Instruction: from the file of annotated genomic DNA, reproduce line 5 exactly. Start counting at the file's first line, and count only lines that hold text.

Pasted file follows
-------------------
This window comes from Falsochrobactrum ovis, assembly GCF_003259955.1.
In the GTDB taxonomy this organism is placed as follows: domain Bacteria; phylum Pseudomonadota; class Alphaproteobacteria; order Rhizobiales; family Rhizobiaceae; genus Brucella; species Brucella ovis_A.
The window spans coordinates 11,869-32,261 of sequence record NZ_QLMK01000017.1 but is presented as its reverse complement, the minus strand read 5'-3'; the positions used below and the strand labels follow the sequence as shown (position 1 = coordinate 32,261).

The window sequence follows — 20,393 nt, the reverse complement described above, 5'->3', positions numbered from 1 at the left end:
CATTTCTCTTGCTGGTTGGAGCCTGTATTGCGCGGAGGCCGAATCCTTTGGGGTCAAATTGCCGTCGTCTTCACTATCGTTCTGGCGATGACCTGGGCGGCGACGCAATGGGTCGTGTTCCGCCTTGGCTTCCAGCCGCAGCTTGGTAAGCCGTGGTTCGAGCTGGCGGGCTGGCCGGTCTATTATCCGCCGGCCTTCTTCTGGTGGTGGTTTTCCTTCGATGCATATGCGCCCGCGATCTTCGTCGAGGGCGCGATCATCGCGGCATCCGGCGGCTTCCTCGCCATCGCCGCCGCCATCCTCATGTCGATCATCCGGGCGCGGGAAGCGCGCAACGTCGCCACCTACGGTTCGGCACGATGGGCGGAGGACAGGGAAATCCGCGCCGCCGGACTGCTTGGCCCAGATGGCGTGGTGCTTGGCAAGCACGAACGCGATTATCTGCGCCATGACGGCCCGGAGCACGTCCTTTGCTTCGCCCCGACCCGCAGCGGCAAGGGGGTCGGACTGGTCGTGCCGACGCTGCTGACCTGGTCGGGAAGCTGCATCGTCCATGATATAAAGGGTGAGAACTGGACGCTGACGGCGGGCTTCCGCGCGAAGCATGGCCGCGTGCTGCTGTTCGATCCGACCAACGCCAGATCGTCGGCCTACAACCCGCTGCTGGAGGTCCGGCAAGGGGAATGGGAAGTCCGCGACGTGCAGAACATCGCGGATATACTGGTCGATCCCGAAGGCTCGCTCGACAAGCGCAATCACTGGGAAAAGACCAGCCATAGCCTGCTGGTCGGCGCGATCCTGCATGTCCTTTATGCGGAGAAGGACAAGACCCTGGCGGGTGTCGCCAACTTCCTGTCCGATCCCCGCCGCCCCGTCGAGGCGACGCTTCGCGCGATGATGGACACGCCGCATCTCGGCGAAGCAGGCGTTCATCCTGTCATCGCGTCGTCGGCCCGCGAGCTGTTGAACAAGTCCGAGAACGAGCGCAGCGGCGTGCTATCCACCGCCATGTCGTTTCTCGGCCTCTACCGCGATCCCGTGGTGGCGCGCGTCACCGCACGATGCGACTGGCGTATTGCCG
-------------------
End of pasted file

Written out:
CATTTCTCTTGCTGGTTGGAGCCTGTATTGCGCGGAGGCCGAATCCTTTGGGGTCAAATTGCCGTCGTCTTCACTATCGTTCTGGCGATGACCTGGGCGGCGACGCAATGGGTCGTGTTCCGCCTTGGCTTCCAGCCGCAGCTTGGTAAGCCGTGGTTCGAGCTGGCGGGCTGGCCGGTCTATTATCCGCCGGCCTTCTTCTGGTGGTGGTTTTCCTTCGATGCATATGCGCCCGCGATCTTCGTCGAGGGCGCGATCATCGCGGCATCCGGCGGCTTCCTCGCCATCGCCGCCGCCATCCTCATGTCGATCATCCGGGCGCGGGAAGCGCGCAACGTCGCCACCTACGGTTCGGCACGATGGGCGGAGGACAGGGAAATCCGCGCCGCCGGACTGCTTGGCCCAGATGGCGTGGTGCTTGGCAAGCACGAACGCGATTATCTGCGCCATGACGGCCCGGAGCACGTCCTTTGCTTCGCCCCGACCCGCAGCGGCAAGGGGGTCGGACTGGTCGTGCCGACGCTGCTGACCTGGTCGGGAAGCTGCATCGTCCATGATATAAAGGGTGAGAACTGGACGCTGACGGCGGGCTTCCGCGCGAAGCATGGCCGCGTGCTGCTGTTCGATCCGACCAACGCCAGATCGTCGGCCTACAACCCGCTGCTGGAGGTCCGGCAAGGGGAATGGGAAGTCCGCGACGTGCAGAACATCGCGGATATACTGGTCGATCCCGAAGGCTCGCTCGACAAGCGCAATCACTGGGAAAAGACCAGCCATAGCCTGCTGGTCGGCGCGATCCTGCATGTCCTTTATGCGGAGAAGGACAAGACCCTGGCGGGTGTCGCCAACTTCCTGTCCGATCCCCGCCGCCCCGTCGAGGCGACGCTTCGCGCGATGATGGACACGCCGCATCTCGGCGAAGCAGGCGTTCATCCTGTCATCGCGTCGTCGGCCCGCGAGCTGTTGAACAAGTCCGAGAACGAGCGCAGCGGCGTGCTATCCACCGCCATGTCGTTTCTCGGCCTCTACCGCGATCCCGTGGTGGCGCGCGTCACCGCACGATGCGACTGGCGTATTGCCG